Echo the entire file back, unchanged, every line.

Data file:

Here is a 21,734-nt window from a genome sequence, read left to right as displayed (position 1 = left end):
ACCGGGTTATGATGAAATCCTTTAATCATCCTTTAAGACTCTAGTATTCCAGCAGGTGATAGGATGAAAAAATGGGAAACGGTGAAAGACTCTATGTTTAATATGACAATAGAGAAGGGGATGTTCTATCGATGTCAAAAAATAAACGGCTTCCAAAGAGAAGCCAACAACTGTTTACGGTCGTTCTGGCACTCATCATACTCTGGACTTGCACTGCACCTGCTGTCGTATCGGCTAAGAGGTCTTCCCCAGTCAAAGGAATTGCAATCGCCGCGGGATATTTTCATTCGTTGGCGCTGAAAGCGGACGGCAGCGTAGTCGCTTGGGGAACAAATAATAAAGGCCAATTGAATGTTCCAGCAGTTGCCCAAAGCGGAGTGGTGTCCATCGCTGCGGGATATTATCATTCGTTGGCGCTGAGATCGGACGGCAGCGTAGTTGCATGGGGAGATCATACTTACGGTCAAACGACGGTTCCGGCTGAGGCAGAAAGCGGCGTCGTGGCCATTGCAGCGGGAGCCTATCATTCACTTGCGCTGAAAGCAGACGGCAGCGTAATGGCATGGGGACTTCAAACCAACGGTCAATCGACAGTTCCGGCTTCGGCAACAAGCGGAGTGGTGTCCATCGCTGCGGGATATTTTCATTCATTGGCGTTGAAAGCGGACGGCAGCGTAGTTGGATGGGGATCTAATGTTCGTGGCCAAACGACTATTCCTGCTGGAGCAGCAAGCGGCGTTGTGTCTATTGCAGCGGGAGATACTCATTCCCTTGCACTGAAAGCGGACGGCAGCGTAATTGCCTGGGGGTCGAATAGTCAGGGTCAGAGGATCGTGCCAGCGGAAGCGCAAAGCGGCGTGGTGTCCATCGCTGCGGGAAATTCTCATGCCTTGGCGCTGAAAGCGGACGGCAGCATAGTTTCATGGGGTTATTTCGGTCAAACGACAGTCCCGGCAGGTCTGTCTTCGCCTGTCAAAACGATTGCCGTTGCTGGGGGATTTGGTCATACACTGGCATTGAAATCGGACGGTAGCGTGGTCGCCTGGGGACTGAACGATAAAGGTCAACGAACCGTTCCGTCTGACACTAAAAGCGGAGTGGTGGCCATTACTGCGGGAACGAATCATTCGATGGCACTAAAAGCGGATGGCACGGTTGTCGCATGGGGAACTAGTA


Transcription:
Here is a 21,734-nt window from a genome sequence, read left to right as displayed (position 1 = left end):
ACCGGGTTATGATGAAATCCTTTAATCATCCTTTAAGACTCTAGTATTCCAGCAGGTGATAGGATGAAAAAATGGGAAACGGTGAAAGACTCTATGTTTAATATGACAATAGAGAAGGGGATGTTCTATCGATGTCAAAAAATAAACGGCTTCCAAAGAGAAGCCAACAACTGTTTACGGTCGTTCTGGCACTCATCATACTCTGGACTTGCACTGCACCTGCTGTCGTATCGGCTAAGAGGTCTTCCCCAGTCAAAGGAATTGCAATCGCCGCGGGATATTTTCATTCGTTGGCGCTGAAAGCGGACGGCAGCGTAGTCGCTTGGGGAACAAATAATAAAGGCCAATTGAATGTTCCAGCAGTTGCCCAAAGCGGAGTGGTGTCCATCGCTGCGGGATATTATCATTCGTTGGCGCTGAGATCGGACGGCAGCGTAGTTGCATGGGGAGATCATACTTACGGTCAAACGACGGTTCCGGCTGAGGCAGAAAGCGGCGTCGTGGCCATTGCAGCGGGAGCCTATCATTCACTTGCGCTGAAAGCAGACGGCAGCGTAATGGCATGGGGACTTCAAACCAACGGTCAATCGACAGTTCCGGCTTCGGCAACAAGCGGAGTGGTGTCCATCGCTGCGGGATATTTTCATTCATTGGCGTTGAAAGCGGACGGCAGCGTAGTTGGATGGGGATCTAATGTTCGTGGCCAAACGACTATTCCTGCTGGAGCAGCAAGCGGCGTTGTGTCTATTGCAGCGGGAGATACTCATTCCCTTGCACTGAAAGCGGACGGCAGCGTAATTGCCTGGGGGTCGAATAGTCAGGGTCAGAGGATCGTGCCAGCGGAAGCGCAAAGCGGCGTGGTGTCCATCGCTGCGGGAAATTCTCATGCCTTGGCGCTGAAAGCGGACGGCAGCATAGTTTCATGGGGTTATTTCGGTCAAACGACAGTCCCGGCAGGTCTGTCTTCGCCTGTCAAAACGATTGCCGTTGCTGGGGGATTTGGTCATACACTGGCATTGAAATCGGACGGTAGCGTGGTCGCCTGGGGACTGAACGATAAAGGTCAACGAACCGTTCCGTCTGACACTAAAAGCGGAGTGGTGGCCATTACTGCGGGAACGAATCATTCGATGGCACTAAAAGCGGATGGCACGGTTGTCGCATGGGGAACTAGTA